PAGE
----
Why you should watch Netflix’s ‘Dogs’ right now

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“Dogs” is a surprising take on our relationship with these furry creatures — a painfully relevant one. Photo from NETFLIX

Manila (CNN Philippines Life) — I’ve always looked at my dogs as these conductors of happiness, like time spent with them is an escape from the real world. When I used to live at home with my parents, I’d take my dogs into my room to decompress after a bad day. Now that I’ve moved out I don’t get to see them that much, which is probably why I’ve followed about a dozen or so internet-famous dogs on Instagram, and why my Facebook timeline is pretty much just memes and photos now from groups like “Heckin Big Group of Dank Doggos” and our local version of “Who’s your pupper, senpai?”

I’ve gotten so used to seeing doggos and puppers as memes — as a breather from the increasingly dominant bad news on my social media feeds — that watching Netflix’s documentary series, “Dogs,” took me by surprise. I was expecting the 50-minute video equivalent of a meme, or an extended cut of those heartwarming videos from The Dodo. But “Dogs” is kind of the opposite of those things. Instead of letting me turn away from the harsh realities of the world, I found myself confronting them. And that isn’t necessarily a bad thing.

Produced by Glen Zipper and Oscar-nominated documentary filmmaker Amy Berg, the 6-episode docu-series follows the stories of people (and the pups they love) from all over the world. In the first episode, “The Kid with a Dog,” we meet 11-year-old Corrine, who has a severe form of epilepsy, and who is days away from meeting Rory, her would-be service dog. “Bravo, Zeus” introduces us to Ayham, a Syrian refugee seeking asylum in Berlin, whose best friend Zeus is a Siberian Husky who remains trapped in the middle of war-torn Damascus.

In episode three, “Ice on the Water,” we meet Alessandro, a fisherman in a sleepy Italian town with a dwindling fish supply, and his 10 year old Labrador retriever, Ice, who accompanies him on his fishing trips. Episode four, “Scissors Down,” takes us back and forth between Japan and America and into the world of competitive dog grooming. In episode five, “Territorio De Zaguates,” we’re taken to Costa Rica, where a small group of people struggle to keep a sanctuary for over 1,000 street dogs, or zaguates, afloat amid money problems. Lastly, “Second Chances” takes us to New York and its community of animal rescuers and adopters.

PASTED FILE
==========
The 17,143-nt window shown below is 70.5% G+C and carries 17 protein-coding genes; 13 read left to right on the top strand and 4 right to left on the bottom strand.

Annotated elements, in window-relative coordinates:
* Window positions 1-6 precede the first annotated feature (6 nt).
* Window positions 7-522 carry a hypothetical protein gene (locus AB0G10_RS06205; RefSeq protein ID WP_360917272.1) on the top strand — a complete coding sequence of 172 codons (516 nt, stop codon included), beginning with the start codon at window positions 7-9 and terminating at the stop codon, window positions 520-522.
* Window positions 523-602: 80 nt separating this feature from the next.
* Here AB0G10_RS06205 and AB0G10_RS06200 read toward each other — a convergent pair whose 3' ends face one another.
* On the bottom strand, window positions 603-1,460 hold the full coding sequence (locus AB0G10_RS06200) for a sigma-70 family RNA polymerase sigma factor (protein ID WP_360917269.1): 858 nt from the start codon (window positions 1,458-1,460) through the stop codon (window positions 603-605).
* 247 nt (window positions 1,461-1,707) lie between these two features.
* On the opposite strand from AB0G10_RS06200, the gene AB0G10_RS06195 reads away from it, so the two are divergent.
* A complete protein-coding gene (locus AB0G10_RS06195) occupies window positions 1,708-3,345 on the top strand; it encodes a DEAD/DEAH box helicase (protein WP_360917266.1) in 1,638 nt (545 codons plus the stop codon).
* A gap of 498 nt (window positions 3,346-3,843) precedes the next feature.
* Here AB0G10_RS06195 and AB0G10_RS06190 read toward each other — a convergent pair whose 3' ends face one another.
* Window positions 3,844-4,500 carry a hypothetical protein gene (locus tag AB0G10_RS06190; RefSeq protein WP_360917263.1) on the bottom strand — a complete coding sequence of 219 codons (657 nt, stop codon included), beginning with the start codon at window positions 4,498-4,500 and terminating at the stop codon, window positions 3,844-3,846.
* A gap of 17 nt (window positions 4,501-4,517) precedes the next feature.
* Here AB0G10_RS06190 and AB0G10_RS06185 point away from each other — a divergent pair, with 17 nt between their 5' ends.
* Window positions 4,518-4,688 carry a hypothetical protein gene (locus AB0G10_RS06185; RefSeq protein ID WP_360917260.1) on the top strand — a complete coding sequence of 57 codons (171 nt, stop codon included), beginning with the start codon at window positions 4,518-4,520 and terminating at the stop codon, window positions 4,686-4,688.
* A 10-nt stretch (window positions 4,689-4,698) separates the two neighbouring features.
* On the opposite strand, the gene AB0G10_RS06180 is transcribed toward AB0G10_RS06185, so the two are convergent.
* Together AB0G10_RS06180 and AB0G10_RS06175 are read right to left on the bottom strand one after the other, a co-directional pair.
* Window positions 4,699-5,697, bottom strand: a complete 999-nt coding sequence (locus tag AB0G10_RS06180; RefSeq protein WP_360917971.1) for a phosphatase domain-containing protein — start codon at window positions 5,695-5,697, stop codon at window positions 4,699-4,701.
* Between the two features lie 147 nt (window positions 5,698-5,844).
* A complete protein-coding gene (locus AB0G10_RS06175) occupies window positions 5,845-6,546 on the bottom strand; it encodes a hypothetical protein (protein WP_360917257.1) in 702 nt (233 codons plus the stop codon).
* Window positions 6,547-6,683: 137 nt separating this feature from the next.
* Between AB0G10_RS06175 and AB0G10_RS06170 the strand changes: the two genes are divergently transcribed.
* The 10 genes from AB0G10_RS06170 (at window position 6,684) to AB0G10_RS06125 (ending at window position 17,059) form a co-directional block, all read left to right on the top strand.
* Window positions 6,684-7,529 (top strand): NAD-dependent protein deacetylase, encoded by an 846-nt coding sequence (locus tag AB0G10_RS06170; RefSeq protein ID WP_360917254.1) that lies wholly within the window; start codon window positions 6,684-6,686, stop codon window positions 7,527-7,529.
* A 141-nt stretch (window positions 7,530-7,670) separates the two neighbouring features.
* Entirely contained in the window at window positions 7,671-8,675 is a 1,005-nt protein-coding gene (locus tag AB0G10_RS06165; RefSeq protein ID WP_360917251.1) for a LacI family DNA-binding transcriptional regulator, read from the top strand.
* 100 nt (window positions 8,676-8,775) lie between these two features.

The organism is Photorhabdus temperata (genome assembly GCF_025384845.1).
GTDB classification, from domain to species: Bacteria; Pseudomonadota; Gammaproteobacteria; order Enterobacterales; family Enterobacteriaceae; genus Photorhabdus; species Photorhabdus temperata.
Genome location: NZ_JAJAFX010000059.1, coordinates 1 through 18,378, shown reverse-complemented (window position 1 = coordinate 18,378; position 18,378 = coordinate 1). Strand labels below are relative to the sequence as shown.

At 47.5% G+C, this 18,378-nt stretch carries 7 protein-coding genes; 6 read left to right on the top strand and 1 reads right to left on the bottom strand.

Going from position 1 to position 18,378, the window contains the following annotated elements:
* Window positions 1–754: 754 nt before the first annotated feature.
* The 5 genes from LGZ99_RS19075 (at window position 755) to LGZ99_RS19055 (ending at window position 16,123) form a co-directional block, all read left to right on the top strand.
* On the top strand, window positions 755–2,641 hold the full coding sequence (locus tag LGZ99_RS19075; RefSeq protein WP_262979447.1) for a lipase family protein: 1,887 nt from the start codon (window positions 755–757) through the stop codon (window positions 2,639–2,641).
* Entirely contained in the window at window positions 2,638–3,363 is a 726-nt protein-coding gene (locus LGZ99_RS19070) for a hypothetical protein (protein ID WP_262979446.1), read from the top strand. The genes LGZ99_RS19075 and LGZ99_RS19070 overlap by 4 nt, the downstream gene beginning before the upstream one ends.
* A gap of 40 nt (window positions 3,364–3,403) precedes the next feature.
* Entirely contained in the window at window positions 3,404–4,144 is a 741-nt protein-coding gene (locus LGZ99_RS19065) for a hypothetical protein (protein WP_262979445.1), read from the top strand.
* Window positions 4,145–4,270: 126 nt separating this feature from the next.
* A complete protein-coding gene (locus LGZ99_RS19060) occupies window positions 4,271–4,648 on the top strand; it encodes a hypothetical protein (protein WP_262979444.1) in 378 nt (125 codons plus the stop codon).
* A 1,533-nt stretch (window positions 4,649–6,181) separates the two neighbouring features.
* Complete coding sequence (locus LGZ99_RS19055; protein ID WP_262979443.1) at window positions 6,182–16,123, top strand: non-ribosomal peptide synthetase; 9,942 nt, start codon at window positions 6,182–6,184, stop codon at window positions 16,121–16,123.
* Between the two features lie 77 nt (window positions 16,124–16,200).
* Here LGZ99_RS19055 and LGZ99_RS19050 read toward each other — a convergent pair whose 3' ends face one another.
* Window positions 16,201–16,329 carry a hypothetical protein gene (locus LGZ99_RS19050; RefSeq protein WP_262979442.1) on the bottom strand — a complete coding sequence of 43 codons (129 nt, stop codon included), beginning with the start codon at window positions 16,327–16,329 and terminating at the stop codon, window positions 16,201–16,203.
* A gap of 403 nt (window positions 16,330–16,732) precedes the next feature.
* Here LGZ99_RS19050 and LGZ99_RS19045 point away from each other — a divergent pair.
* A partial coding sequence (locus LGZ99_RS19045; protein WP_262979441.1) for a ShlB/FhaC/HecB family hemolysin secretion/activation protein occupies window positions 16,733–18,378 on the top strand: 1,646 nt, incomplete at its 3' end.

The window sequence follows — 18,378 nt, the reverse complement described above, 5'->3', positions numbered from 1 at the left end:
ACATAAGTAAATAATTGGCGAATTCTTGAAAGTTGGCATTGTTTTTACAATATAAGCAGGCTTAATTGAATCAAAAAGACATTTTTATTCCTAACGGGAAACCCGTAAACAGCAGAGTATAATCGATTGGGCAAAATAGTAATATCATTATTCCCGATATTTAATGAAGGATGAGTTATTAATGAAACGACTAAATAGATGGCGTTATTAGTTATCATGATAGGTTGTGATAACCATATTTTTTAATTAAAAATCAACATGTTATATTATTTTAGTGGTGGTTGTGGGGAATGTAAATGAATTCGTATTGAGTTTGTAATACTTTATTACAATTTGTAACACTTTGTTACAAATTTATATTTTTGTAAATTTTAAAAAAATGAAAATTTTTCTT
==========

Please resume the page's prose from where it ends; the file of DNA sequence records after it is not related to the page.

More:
Dogs have been a part of human lives for as far back as 20,000 years ago. Some scientists even speculate that the earliest evidence of domestication dates back 40,000 years. There’s also evidence of parallel evolution between dogs and humans. All of that just means that the story of dogs is also the story of humans — they’re inextricable. These creatures have accompanied us through time and have seen and, in one way or another, helped us face our biggest trials.

That sounds like a mighty big statement, but that is the statement that underscores the series as, episode after episode, you see the lengths humans go to to take care of their furry friends, and why wouldn’t they if dogs haven’t done the same for us?

Take the people who run the Costa Rican sanctuary for dogs, for example. Despite having barely any resources but the vast land they own, the group continues accepting dogs into their sanctuary, sweeping the streets for abandoned pups. But I think “Bravo, Zeus” is the clearest example of this, as Ayham’s friends in Syria risk their lives to protect and transport Zeus to Germany; all while forcing us to experience and understand the Syrian refugee crisis.

For the most part, “Dogs” expertly weaves socio-political issues into its stories. For Alessandro, there’s the looming threat of a depleting livelihood source in a small town. For the dog-obsessed women of Japan (featured in “Scissors Down”), there’s the expectation to leave one’s career for motherhood, which they — whether consciously or not — avoid by treating their dogs like the children they can’t, or choose not to, have.

Some stories are more intimate and personal, like that of Corinne and her service dog, Rory. For Corinne, Rory is a literal lifesaver, who has been trained to determine an incoming seizure by scent, and whose job is to alert her family so she can receive proper care. This episode is the biggest tear-jerker of all, though most of the others come close. You feel for Corinne, who just wants to live a normal life, be seen as a normal girl, and her family, who is constantly on edge because of the severity of her condition. Rory’s arrival offers a remedy to both.

“Dogs” is a surprising take on our relationship with these furry creatures — a painfully relevant one. As we come to realize just how much turmoil is going on in our world, we’re forced to see that we’re not the only ones affected by our actions.

But for all that it tries to tackle, “Dogs” is still a pretty easy watch. And yes, a hopeful one. There are many lighthearted moments and ones that’ll make you squeal “aww.” My favorites are watching Ice fall asleep at the dinner table like an exhausted grandpa and seeing Zeus “sing” when Ayham video calls him. If you’re a fan of dogs, you’ll quickly devour this series, albeit through tears and dozens of tissues.

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“Dogs” is out on Netflix Nov. 16.